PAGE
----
Illustrated by Pedro J. Colombo, colored by Aintzane Landa
This story is based on true events of the life of Francisco Boix, a prisoner of war interned at Mauthausen.
Boix is a Spaniard and a newspaper photographer and communist who is captured in France and sent to several camps before ending up at Mauthausen. For a while, Francisco works as a translator, tasked with translating the insults German soldiers hurl at the prisoners. Later, Francisco is moved up to working in the photography lab at the camp, where he discovers that the SS are meticulously documenting the deaths of prisoners, but staging them and classifying them as suicides or escape attempts. Despite the dangers to his life and the life of those in the camp, Francisco decides it is exceedingly important to get the negatives of these photos out of the camp to show the world what the Nazis were really doing in these extermination camps. After the war, Francisco participates as a witness in the Nuremberg trials, but he finds that most people cannot fathom the photos so many risked their lives to save.
Illustrated by Bex Glendining
In this title, readers are presented with details of the life of sculptor Mary Edmonia Lewis, a woman of Native American and African American descent. Her educational journey was distinctly and full of prejudice and false assumptions, so she wasn’t allow to finish college. She felt drawn to sculpting, and tried to find a teacher under whom she could apprentice. After several re-elections, she finally found someone who would train her in the art of bust-making. When buying busts became less fashionable, she moved to Rome to fully immerse herself in the art form. While in Rome, she was criticized for spending money on piano lessons and attending parties of the elite, but, arguably, she had to associate herself worth the people who were more likely to buy sculptures. Her most famous work is the Death of Cleopatra, which was almost lost to time and weather when it was placed outside the entrance to a horse racing track.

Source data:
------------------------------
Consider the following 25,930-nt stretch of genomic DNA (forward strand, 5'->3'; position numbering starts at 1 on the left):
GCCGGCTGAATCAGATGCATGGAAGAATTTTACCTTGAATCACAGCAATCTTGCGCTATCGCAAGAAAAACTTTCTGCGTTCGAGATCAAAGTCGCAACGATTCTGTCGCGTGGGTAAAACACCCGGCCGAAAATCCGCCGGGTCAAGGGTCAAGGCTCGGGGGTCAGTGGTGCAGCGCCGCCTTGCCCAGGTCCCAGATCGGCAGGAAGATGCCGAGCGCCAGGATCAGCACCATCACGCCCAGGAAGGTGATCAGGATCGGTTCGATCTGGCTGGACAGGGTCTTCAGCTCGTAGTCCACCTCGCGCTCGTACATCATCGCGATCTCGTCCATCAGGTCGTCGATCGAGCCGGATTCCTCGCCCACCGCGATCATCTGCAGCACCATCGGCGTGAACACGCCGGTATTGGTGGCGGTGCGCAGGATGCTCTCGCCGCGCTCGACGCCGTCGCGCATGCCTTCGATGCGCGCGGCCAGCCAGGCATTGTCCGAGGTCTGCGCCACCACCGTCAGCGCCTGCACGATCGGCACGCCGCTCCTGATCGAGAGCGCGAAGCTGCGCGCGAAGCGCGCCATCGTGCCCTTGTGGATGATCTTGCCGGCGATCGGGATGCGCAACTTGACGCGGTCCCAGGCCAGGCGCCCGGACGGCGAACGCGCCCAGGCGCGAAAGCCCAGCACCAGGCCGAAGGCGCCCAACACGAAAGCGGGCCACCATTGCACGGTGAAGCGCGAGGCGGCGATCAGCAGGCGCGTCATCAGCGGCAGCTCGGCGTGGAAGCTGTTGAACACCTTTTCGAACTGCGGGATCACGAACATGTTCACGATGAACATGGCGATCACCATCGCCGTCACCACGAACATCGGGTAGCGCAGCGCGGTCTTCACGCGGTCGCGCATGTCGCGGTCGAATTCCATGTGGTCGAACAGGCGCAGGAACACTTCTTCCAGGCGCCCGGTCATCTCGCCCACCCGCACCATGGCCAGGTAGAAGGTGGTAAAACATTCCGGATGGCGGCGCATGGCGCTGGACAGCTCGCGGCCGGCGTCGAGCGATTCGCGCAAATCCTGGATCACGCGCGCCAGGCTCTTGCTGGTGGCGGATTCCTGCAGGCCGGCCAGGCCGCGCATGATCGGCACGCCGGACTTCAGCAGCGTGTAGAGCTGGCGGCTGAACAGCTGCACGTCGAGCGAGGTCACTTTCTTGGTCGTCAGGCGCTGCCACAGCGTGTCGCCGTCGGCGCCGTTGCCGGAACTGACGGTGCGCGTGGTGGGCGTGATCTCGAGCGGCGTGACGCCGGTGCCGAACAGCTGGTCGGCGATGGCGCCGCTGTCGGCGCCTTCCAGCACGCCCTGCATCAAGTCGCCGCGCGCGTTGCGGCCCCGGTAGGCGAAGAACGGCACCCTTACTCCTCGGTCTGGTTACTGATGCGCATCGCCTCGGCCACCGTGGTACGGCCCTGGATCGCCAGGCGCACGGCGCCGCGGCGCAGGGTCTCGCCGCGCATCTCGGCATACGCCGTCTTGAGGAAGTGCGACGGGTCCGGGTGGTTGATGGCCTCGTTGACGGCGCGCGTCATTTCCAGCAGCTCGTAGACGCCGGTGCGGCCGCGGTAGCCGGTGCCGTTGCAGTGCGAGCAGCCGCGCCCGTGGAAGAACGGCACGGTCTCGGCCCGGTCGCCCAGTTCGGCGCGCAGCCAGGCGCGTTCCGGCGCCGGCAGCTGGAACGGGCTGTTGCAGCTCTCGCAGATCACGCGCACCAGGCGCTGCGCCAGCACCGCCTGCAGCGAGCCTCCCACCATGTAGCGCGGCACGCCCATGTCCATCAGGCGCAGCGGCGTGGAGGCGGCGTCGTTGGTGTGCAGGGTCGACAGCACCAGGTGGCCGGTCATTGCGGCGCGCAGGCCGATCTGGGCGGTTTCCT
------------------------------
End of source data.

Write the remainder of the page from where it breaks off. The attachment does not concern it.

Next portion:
Illustrated by Michael Sloan
In the Fall of 2016, the Aldabaan family receives word that they have been approved to travel from Jordan to the United States. Brothers Ibrahim and Issa are able to emigrate with their families, but they are leaving behind their mother and another brother and family. This is after they have all fled war-torn Syria. The eldest son, Naji, can't wait for the family to start their new lives in the United States, but the political climate has Ibrahim and his wife, Adeebah, unsure of what they're going in to. Once in Connecticut, they receive help from IRIS, a refugee resettlement agency, and told that they need to become self-sufficient within four months. The whole family adjusts to oddities of America, such as basements and Life Alert. Naji and his sister, Amal, start school and are treated as outcasts. The family constantly wonders if they've really left behind the worse life.
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